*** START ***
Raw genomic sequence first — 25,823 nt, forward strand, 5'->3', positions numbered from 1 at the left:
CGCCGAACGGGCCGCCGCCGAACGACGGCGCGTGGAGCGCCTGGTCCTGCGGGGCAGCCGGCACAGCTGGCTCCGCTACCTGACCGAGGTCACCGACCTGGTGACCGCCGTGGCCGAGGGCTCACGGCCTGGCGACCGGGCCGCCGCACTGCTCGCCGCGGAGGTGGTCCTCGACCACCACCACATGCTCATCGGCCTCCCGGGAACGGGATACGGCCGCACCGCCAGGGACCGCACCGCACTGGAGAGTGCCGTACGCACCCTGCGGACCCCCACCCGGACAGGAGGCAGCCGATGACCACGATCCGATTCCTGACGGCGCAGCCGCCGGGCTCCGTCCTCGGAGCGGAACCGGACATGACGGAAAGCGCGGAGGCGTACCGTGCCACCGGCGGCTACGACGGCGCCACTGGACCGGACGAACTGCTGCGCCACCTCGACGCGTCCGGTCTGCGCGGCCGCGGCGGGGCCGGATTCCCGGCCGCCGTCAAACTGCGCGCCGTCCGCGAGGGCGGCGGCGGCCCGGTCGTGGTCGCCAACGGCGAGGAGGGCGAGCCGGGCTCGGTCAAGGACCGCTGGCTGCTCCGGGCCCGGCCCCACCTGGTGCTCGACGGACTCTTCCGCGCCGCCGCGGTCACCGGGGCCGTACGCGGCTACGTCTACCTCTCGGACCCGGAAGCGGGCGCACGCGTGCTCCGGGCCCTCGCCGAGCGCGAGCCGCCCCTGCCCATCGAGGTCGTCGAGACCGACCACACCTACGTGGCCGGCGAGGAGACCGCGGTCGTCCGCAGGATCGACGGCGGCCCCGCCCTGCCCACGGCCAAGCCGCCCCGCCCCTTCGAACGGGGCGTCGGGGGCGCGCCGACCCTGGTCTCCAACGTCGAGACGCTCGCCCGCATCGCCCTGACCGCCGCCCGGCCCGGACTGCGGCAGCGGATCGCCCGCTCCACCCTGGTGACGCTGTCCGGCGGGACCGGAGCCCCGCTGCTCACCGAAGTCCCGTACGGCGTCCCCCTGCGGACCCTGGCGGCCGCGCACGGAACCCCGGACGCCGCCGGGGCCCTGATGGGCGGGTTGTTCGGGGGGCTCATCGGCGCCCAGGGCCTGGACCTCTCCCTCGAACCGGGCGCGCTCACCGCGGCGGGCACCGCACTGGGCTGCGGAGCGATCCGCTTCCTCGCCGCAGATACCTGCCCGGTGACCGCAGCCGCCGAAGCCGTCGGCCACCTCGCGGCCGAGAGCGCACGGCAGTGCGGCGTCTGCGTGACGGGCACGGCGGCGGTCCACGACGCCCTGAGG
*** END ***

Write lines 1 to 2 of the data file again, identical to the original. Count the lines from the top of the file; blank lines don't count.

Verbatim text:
Raw genomic sequence first — 25,823 nt, forward strand, 5'->3', positions numbered from 1 at the left:
CGCCGAACGGGCCGCCGCCGAACGACGGCGCGTGGAGCGCCTGGTCCTGCGGGGCAGCCGGCACAGCTGGCTCCGCTACCTGACCGAGGTCACCGACCTGGTGACCGCCGTGGCCGAGGGCTCACGGCCTGGCGACCGGGCCGCCGCACTGCTCGCCGCGGAGGTGGTCCTCGACCACCACCACATGCTCATCGGCCTCCCGGGAACGGGATACGGCCGCACCGCCAGGGACCGCACCGCACTGGAGAGTGCCGTACGCACCCTGCGGACCCCCACCCGGACAGGAGGCAGCCGATGACCACGATCCGATTCCTGACGGCGCAGCCGCCGGGCTCCGTCCTCGGAGCGGAACCGGACATGACGGAAAGCGCGGAGGCGTACCGTGCCACCGGCGGCTACGACGGCGCCACTGGACCGGACGAACTGCTGCGCCACCTCGACGCGTCCGGTCTGCGCGGCCGCGGCGGGGCCGGATTCCCGGCCGCCGTCAAACTGCGCGCCGTCCGCGAGGGCGGCGGCGGCCCGGTCGTGGTCGCCAACGGCGAGGAGGGCGAGCCGGGCTCGGTCAAGGACCGCTGGCTGCTCCGGGCCCGGCCCCACCTGGTGCTCGACGGACTCTTCCGCGCCGCCGCGGTCACCGGGGCCGTACGCGGCTACGTCTACCTCTCGGACCCGGAAGCGGGCGCACGCGTGCTCCGGGCCCTCGCCGAGCGCGAGCCGCCCCTGCCCATCGAGGTCGTCGAGACCGACCACACCTACGTGGCCGGCGAGGAGACCGCGGTCGTCCGCAGGATCGACGGCGGCCCCGCCCTGCCCACGGCCAAGCCGCCCCGCCCCTTCGAACGGGGCGTCGGGGGCGCGCCGACCCTGGTCTCCAACGTCGAGACGCTCGCCCGCATCGCCCTGACCGCCGCCCGGCCCGGACTGCGGCAGCGGATCGCCCGCTCCACCCTGGTGACGCTGTCCGGCGGGACCGGAGCCCCGCTGCTCACCGAAGTCCCGTACGGCGTCCCCCTGCGGACCCTGGCGGCCGCGCACGGAACCCCGGACGCCGCCGGGGCCCTGATGGGCGGGTTGTTCGGGGGGCTCATCGGCGCCCAGGGCCTGGACCTCTCCCTCGAACCGGGCGCGCTCACCGCGGCGGGCACCGCACTGGGCTGCGGAGCGATCCGCTTCCTCGCCGCAGATACCTGCCCGGTGACCGCAGCCGCCGAAGCCGTCGGCCACCTCGCGGCCGAGAGCGCACGGCAGTGCGGCGTCTGCGTGACGGGCACGGCGGCGGTCCACGACGCCCTGAGG